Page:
The ever-evolving world of technology allows everyday people to be the first to get the news out, and the new Citizen Journalism Contest allowed students with majors other than mass communications to share their stories too.
Rocky Mountain PBS, a sister station to KTSC in Pueblo on Colorado State University-Pueblo’s campus, provided workshops and created a contest, called “Raise Your Voice,” which wrapped up its first workshops and awards presentation on Thursday evening at the Tim Gill Center in Colorado Springs.
“The goal is to encourage citizen and student journalists to share stories that could otherwise go untold,” said Amanda Mountain, Southern Colorado and Western Slope Regional Director and Station Manager of Rocky Mountain PBS.
RMPBS and the Colorado Springs Library District hosted workshops for high school and university students and citizen journalists prior to the entrance period, which closed in December.
Instructors in the workshop series presented on audio visual techniques, storytelling, ethics and audience. These were free to the public and located in venues around Colorado Springs.
“One of our goals is to connect people with experts and resources,” Mountain said.
There are several local resources available to people, Mountain said, one being the new technology library opening at Chapel Hills and Jamboree, which devotes 40,000 square feet exclusively to creation of content.
The site houses an audio/visual center, editing center and entrepreneurial center. The library will open on June 1.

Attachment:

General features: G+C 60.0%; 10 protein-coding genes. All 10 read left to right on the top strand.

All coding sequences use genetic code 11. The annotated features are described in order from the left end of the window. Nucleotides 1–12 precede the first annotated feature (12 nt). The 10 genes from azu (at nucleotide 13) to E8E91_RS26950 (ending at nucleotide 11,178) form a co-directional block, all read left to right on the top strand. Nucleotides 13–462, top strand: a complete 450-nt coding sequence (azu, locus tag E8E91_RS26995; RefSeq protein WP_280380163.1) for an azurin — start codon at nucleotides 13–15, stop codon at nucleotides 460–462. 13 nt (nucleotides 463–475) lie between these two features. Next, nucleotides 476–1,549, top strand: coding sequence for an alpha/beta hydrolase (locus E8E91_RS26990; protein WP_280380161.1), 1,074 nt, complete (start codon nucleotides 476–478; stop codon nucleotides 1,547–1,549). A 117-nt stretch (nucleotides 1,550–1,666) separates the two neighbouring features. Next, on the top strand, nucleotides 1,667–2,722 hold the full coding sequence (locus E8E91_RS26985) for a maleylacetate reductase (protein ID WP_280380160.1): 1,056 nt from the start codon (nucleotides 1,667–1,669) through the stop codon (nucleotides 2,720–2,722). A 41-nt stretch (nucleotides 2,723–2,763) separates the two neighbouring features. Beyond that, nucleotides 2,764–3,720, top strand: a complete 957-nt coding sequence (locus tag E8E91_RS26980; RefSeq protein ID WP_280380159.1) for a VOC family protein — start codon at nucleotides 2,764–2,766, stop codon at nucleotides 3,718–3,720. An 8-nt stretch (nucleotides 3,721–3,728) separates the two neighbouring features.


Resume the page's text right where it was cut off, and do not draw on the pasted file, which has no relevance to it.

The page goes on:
The Tim Gill Center is another resource people can use. It houses eight bays for media production and wants to add mobile production kits for people to check out.
Pueblo’s public library is working on it too.
“We plan to open a ‘maker space’ on the second floor once renovations are complete in the upcoming months,” said Kaycie Barnett, circulation manager.
Three categories for the contest included middle and high school, college and community. The areas to enter consisted of audio/visual, written stories, and photojournalism. Contestants also competed for a prize for entering multimedia works in a separate category.
The judges looked for quality, fairness, relevance to the community and accuracy of content.
The contest awarded monetary prizes in the amounts of: $500 for first, $350 for second and $150 for third. The hostess handed out two additional $250 special awards.
All CSU-Pueblo students are welcome to participate in the event next year. Additional information can be found through the mass communications department at CSU-Pueblo or at rmpbs.org/timgillcenter. Winners and their works are also posted on the site.